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Combining a legal career with creative interests

Lawyers who are passionate about more creative pursuits can combine their legal careers with their passions, according to the founder of this art law and advisory firm.

user iconLauren Croft 18 November 2021 SME Law
Alana Kushnir
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Guest Work Agency is the first dedicated art law practice in Australia, working with artists, collectors, galleries, arts organisations, art fairs and tech start-ups. Director and founder Alana Kushnir spoke recently on the Boutique Lawyer Show about setting up such a niche practice and the effects of COVID-19 on the arts sector.

Having always had an interest in artistic pursuits, Ms Kushnir graduated with an art history degree and a bachelor of laws and worked at KWM, but after a few years, the art world was still pulling her in. She then joined the board of an artist-run not-for-profit space before travelling overseas to obtain her master’s of fine art in curating from Goldsmiths in London.

“I really like picking things apart, understanding why things work in the way they do and being able to communicate issues around the law to others. So really, I always had the art side, I very much had the law side, and I really always wanted to combine them,” she said.


“In Australia, though, art law is not really a very developed area of specialist practice, and that’s because the industry here, the art industry, is a smaller industry.”

Ms Kushnir was working for the Melbourne Festival and ended up working as both a curator and an in-house counsel, combining the worlds of art and law.

“I started off as curating their arts program to a general counsel role. So, I had this kind of hybrid role. And I think that was a very beneficial way in which that in-house role functioned because I really understood the nature of the business, and I understood the creatives that were involved in those businesses,” she added.  

“All of those experiences, from working at a corporate law firm to working with brands with an advertising and marketing background, to working in these creative industries, it’s all shaped how Guest Work Agency has evolved.”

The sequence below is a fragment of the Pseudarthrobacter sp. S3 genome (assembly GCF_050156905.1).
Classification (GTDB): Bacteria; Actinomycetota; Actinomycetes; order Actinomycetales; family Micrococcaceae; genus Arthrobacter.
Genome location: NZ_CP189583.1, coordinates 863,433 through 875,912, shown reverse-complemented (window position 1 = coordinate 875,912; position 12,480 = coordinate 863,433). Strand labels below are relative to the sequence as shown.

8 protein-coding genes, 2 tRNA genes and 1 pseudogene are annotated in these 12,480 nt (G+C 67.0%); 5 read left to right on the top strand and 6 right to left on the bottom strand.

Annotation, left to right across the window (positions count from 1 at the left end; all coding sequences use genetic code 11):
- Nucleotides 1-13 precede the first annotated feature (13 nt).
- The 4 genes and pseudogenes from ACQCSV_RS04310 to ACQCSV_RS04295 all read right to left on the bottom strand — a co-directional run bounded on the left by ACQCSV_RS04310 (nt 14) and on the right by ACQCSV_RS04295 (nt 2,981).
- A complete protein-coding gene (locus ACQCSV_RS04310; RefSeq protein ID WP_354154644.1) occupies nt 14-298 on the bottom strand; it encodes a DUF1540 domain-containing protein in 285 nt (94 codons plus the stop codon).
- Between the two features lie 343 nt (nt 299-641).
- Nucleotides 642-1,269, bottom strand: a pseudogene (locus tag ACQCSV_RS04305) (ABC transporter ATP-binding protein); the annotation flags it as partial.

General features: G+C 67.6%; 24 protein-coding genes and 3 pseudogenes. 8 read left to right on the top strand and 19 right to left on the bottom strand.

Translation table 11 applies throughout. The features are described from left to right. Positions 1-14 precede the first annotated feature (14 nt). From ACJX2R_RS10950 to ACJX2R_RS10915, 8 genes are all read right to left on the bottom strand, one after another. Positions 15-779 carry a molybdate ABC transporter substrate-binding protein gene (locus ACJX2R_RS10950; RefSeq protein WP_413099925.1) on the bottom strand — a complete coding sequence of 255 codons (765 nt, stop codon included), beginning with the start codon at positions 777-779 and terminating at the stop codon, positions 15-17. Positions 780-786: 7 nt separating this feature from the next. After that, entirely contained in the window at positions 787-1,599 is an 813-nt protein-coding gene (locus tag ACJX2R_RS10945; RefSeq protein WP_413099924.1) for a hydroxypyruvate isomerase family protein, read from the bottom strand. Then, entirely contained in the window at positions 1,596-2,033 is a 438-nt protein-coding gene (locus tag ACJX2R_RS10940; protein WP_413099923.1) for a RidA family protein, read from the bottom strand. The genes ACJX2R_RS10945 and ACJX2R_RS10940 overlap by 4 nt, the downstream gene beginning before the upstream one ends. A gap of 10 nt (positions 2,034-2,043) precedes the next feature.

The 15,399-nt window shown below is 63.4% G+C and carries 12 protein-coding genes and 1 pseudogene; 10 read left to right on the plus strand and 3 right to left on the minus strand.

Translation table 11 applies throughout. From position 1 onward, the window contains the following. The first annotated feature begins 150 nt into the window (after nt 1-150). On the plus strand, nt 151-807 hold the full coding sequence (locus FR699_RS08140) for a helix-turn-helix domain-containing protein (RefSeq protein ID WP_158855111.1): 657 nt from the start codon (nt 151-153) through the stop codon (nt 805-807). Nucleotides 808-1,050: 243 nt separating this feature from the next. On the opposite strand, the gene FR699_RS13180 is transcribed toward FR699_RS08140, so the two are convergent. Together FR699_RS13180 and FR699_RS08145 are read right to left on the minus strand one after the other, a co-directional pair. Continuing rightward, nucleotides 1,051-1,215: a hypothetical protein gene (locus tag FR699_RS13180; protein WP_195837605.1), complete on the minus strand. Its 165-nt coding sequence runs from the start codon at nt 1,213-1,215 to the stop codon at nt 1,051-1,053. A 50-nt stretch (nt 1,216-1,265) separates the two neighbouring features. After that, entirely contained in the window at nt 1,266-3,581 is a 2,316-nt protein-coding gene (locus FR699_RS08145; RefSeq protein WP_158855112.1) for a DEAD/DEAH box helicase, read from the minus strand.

The firm does proactive work with artists and galleries, as well as a lot of advisory work and occasionally runs exhibitions in conjunction with artists. Ms Kushnir said that having those other, less traditional arms, Guest Work was a way to ensure the viability and success of the firm.

“If you think of the traditional sole practitioner, the way in which they build their business, they need to diversify. They need to have knowledge of multiple areas of law in order to build the business and to maintain the business,” she said.

“But I really wanted to provide a service specifically for this industry. It does have its own social codes and inner workings to how it works. And I think it’s really one of those industries where the more you know your client, the more you understand how your client thinks, what your client’s concerns are, what their needs are, what their interests are, the better legal advice you can give.”

The arts industry was hit particularly badly by COVID-19, with a number of exhibitions cancelled and replanned before being cancelled again.

“The pandemic and the lockdowns have had a huge, huge impact on artists and arts workers and arts organisations, and I think we’ll really only see that impact over the next few years as well. When it comes to artists, a really important aspect of being an artist is that you get to show your work, you get to show your work in public to audiences,” Ms Kushnir added.

“During this time, we did really grow our practice in terms of the number of clients we had coming to us from the art industry, whether it be artists, or galleries, or curators and so on. And I think that during this lockdown time, as exhibitions were cancelling and so on, practitioners really had the opportunity to think about, ’OK, well, how can I do things better for myself in the future?’ And I’m hoping that’s not just a temporary sort of a mind shift.”

However, Ms Kushnir said that there are a number of opportunities within the art sector as we move into a post-pandemic world – and added that she’s always known there was the potential to combine her love of art and legal career.

“Art is an interesting space in that it’s always evolving, and the technology that’s being used is always evolving. So that’s what makes it really interesting, because the kinds of legal issues that we deal with, they evolve over time. And tech is something that’s playing a bigger and bigger role in our practice.

“Definitely in a post-COVID world, I do think that overlap between art and tech is really going to grow closer and closer together. And so not only do we have to have a strong understanding of what art is, we also have to have a really good understanding of what tech is,” she added.

“I knew what I wanted to do, and I knew there was potential. So, I think if you have that, go with it. Have something on the side, grow it slowly. But, yeah, there’s absolutely potential out there for everybody to be a lawyer and to be passionate about something and to bring those passions and your interest in law together.”

The transcript of this podcast episode was slightly edited for publishing purposes. To listen to the full conversation with Alana Kushnir, click below: